An example application in which protection circuits are desirably used relates to the connectivity of devices, such as hand-held and other portable devices, for communication and/or power supply. For instance, universal serial bus (USB) connectors are used for devices such as telephones and tablets, and can be used for both the communication of data and the transmission of power, for active use and/or battery charging. However, such connections can be susceptible to undesirable spikes in voltage. These voltage spikes can harm the circuits to which the connectors are coupled (e.g., a USB car battery charger can reach 20V during a faulty condition, which could stress low voltage devices). For example, reliability issues such as oxide breakdown, source-substrate breakdown and drain-source breakdown can occur during overvoltage conditions.

These and other matters have presented challenges to the implementation of protection circuits, for a variety of applications.

Various example embodiments are directed to current shunting circuits and their implementation.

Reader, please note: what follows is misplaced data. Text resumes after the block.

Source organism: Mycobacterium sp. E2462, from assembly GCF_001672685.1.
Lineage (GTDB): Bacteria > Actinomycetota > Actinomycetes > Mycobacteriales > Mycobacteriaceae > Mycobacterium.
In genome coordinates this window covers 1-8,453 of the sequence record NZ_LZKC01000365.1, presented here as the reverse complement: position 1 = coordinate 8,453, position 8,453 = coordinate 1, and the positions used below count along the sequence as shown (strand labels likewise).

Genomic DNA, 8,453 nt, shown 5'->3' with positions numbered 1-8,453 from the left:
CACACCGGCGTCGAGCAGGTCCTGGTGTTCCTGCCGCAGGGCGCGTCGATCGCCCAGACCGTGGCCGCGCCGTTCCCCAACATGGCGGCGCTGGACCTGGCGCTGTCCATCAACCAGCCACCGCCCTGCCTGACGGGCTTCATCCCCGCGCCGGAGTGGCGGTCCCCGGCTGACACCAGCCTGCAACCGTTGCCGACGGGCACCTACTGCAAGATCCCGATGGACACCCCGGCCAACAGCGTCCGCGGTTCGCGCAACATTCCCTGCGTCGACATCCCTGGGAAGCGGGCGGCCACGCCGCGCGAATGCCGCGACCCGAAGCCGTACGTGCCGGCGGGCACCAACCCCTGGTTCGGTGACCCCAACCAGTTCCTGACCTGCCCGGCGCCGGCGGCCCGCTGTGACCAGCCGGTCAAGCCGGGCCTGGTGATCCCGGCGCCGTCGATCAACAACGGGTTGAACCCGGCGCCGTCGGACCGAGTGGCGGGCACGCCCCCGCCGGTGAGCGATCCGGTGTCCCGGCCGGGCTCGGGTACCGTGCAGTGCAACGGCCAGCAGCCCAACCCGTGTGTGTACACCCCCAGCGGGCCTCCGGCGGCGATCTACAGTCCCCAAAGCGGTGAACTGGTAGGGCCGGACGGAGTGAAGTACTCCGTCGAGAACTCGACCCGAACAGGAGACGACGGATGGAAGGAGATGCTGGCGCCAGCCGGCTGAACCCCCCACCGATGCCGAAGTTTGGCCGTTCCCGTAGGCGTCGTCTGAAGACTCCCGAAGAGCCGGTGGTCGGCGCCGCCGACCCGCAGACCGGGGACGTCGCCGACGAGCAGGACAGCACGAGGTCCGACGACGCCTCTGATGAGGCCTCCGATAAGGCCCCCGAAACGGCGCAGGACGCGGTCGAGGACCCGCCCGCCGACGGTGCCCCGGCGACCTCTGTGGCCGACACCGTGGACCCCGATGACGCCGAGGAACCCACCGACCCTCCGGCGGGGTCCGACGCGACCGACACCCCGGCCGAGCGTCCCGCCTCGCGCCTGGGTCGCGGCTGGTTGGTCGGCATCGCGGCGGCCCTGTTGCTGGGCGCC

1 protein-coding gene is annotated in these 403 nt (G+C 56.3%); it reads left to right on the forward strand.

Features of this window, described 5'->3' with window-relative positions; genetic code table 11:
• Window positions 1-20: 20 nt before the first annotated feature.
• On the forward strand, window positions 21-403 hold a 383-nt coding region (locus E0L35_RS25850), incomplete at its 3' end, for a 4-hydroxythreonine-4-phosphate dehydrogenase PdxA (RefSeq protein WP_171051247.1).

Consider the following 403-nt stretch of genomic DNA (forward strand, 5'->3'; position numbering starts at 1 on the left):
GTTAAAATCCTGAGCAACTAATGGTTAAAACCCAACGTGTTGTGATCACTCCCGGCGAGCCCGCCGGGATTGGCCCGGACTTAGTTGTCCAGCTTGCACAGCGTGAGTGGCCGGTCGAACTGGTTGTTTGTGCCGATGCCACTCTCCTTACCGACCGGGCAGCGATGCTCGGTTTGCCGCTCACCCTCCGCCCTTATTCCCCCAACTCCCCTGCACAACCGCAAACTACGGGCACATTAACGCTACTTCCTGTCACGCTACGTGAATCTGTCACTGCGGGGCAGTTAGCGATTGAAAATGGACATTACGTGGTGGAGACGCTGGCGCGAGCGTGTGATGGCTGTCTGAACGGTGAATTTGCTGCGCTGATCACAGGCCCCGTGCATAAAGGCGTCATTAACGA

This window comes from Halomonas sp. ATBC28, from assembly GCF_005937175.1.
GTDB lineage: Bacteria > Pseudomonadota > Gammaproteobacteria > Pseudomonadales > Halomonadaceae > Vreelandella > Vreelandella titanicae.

According to an example embodiment, an apparatus includes a low voltage supply circuit, a current limit circuit, a startup circuit and a shunt circuit. The low voltage supply circuit provides a low voltage output using an internal voltage line subject to voltage fluctuations, and the current limit circuit couples the internal voltage line to a external voltage line and limits current passed there between. The startup circuit is connected between the internal voltage line and a reference circuit and provides a startup voltage for the low voltage supply circuit, which is (at least) a minimum voltage required for the low voltage supply circuit to operate. The shunt circuit is coupled between the internal voltage line and the reference circuit, and includes a switch and a control circuit that controls the switch to shunt current between the internal voltage line and the reference circuit to regulate voltage on the internal voltage line at an about constant level.